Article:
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Great Fit:

A Tale of Two Books

by Dr. Kevin Vost

It just figures! Fit for Eternal Life: A Christian Approach to Working Out, Eating Right, and Building the Virtues of Fitness in Your Soul, (I’ll call it Fit for short), my first fitness book in six years, is scheduled for release, and BOOM!, Clarence Bass, Mr. Ripped himself, releases Great Expectations: Health Fitness Leanness Without Suffering, (we might as well call it Great – because it is) his first book in eight years, at darn near exactly the same time! 

Seriously though, it doesn’t bother me a bit. Fit will not be hidden in Great’s shadow any more than anyone who has read Clarence’s books has been hidden in Clarence’s shadow. It’s quite the contrary, I must say. Let me shed some light on this.

It was once said of the brilliant theologian and philosopher St. Thomas Aquinas: "Like the sun he heated the world with the warmth of his virtues and filled it with the splendor of his teaching." 

Well, in the world of health and fitness, Clarence has certainly been quite radiant himself, illuminating us all with his wisdom for decades now.  He continues to influence and enlighten me in both my fitness training and writing.

As I recently wrote to Clarence, “Mentzer was the muscular mentor of my youth; Bass is the muscular mentor of my maturity!” 

That’s why I think you’ll find that our approaches, though unique, are quite complimentary. In fact, by my estimate, our recommendations are 98.6742% compatible. (Where’d I get that figure? I just made it up, of course. You’d be better off reading both new books and deciding for yourself.) 

Here are my short and pithy synopses of the two: 

Great Expectations is the latest, greatest masterpiece of very possibly the world’s greatest master of fitness and leanness. Clarence has produced yet another artful integration of the most recent scientific research on exercise and diet with his lifetime of personal experience in the quest (and darn near attainment) of physical perfection. I say “darn near,” because Clarence so clearly makes the case that he too is human. Still, even his chapter on his own recent medical maladies makes for upbeat, inspiring reading. As for the rest, here we have Clarence’s latest on his own exceptionally well-reasoned approach to strength training, aerobic training, diet (not dieting, as he explains), motivation, and positive outlook on life. As any of you familiar with Clarence’s other books will already know, Great Expectations is full of that human touch, rife with nice stories of how the quest for fitness has impacted the lives of the Basses themselves, and of many of their fitness-loving friends.  Oh yes, for just a taste of the tasty details, Clarence is always at the cutting edge in discovering new food items or combinations that maximize nutrition and flavor. I can’t wait to find the new peanut butters he describes, and perhaps some day I’ll develop the courage to try adding canola oil to my own coffee! I devoured most of Great Expectations the first day I received it. I can honestly maintain that it exceeded my expectations, great though they were.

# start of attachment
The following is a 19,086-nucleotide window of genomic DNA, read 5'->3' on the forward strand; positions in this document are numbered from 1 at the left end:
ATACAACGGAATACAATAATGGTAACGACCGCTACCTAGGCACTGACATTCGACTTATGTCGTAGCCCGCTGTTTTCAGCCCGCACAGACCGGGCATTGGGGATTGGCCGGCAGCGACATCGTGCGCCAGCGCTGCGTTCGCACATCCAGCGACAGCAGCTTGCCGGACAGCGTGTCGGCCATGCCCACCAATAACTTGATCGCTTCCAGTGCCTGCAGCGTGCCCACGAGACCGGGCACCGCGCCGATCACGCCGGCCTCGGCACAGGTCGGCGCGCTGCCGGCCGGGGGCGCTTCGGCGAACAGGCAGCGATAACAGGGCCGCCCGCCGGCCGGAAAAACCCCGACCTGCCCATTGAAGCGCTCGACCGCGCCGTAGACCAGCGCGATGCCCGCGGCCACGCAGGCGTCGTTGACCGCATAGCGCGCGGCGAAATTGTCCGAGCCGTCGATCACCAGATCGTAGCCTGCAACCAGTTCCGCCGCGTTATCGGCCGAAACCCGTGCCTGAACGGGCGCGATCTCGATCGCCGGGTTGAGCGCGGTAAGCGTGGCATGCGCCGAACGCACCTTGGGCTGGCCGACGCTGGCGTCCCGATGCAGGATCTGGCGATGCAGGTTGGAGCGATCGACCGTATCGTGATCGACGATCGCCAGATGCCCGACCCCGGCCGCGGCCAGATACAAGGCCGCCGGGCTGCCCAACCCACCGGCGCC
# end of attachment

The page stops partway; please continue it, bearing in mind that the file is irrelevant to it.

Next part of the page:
My own Fit for Eternal Life is aimed largely at beginners, (at least in the material devoted to strictly physical fitness), but includes special “Muscle Mastery Tips and Facts” boxes in each chapter that may appeal to more advanced readers as well. Aimed at integrating physical and spiritual fitness concerns, its key themes include the biblical precept of the body as the Temple of the Holy Spirit, and the idea that when Jesus called us to “be perfect,” this logically includes the perfection (improvement) of our bodies, as well as our souls. It also provides an innovative concept of fitness as virtue, integrating the classical virtues of fortitude (courage) with strength and endurance training, temperance (self-control) with sensible eating habits, prudence (practical wisdom) with putting the total fitness package together in your everyday life, and justice (fairness) by giving rightful concern to the fitness needs of special groups; namely, women, older individuals, and teens. Virtues, you see, are really just deeply-ingrained good habits. In the world of fitness, they involve both knowing what to do and knowing how to get yourself to do it! Fit is also jam-packed throughout with mind/body quotations from both scriptural and theological sources, as well as from the classic tomes of those mind/body loving ancient Greek and Roman philosophers. Indeed, both Clarence and I include quotations from the Roman orator, statesman, and philosopher, Marcus Tullius Cicero. Alright, any more and I’ll forfeit my claim to pithiness.  

Please, check the books out for yourself. I respectfully submit that Great and Fit together make for a Great Fit!

[You can see why one of us is a member in good standing of American Mensa. Weight trainers are smart.]

Kevin Vost, Psy.D.

For more information on Fit, go to www.drvost.com.

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